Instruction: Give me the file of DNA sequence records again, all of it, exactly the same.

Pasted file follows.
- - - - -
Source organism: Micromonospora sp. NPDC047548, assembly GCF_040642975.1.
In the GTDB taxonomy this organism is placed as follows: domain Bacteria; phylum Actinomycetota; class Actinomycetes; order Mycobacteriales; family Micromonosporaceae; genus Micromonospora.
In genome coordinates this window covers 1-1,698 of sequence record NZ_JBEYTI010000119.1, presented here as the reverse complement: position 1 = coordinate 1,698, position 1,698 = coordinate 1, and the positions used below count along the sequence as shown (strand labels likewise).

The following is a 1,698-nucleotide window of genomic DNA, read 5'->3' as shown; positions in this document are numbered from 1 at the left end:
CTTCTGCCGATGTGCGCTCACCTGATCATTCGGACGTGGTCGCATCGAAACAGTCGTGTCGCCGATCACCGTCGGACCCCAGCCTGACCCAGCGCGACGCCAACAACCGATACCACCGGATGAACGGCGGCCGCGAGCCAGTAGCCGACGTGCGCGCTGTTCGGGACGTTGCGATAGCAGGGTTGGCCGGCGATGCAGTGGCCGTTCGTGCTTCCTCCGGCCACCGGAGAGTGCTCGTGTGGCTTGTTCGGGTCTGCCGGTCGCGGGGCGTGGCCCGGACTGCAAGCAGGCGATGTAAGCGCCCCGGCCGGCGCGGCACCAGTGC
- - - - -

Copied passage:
Source organism: Micromonospora sp. NPDC047548, assembly GCF_040642975.1.
In the GTDB taxonomy this organism is placed as follows: domain Bacteria; phylum Actinomycetota; class Actinomycetes; order Mycobacteriales; family Micromonosporaceae; genus Micromonospora.
In genome coordinates this window covers 1-1,698 of sequence record NZ_JBEYTI010000119.1, presented here as the reverse complement: position 1 = coordinate 1,698, position 1,698 = coordinate 1, and the positions used below count along the sequence as shown (strand labels likewise).

The following is a 1,698-nucleotide window of genomic DNA, read 5'->3' as shown; positions in this document are numbered from 1 at the left end:
CTTCTGCCGATGTGCGCTCACCTGATCATTCGGACGTGGTCGCATCGAAACAGTCGTGTCGCCGATCACCGTCGGACCCCAGCCTGACCCAGCGCGACGCCAACAACCGATACCACCGGATGAACGGCGGCCGCGAGCCAGTAGCCGACGTGCGCGCTGTTCGGGACGTTGCGATAGCAGGGTTGGCCGGCGATGCAGTGGCCGTTCGTGCTTCCTCCGGCCACCGGAGAGTGCTCGTGTGGCTTGTTCGGGTCTGCCGGTCGCGGGGCGTGGCCCGGACTGCAAGCAGGCGATGTAAGCGCCCCGGCCGGCGCGGCACCAGTGC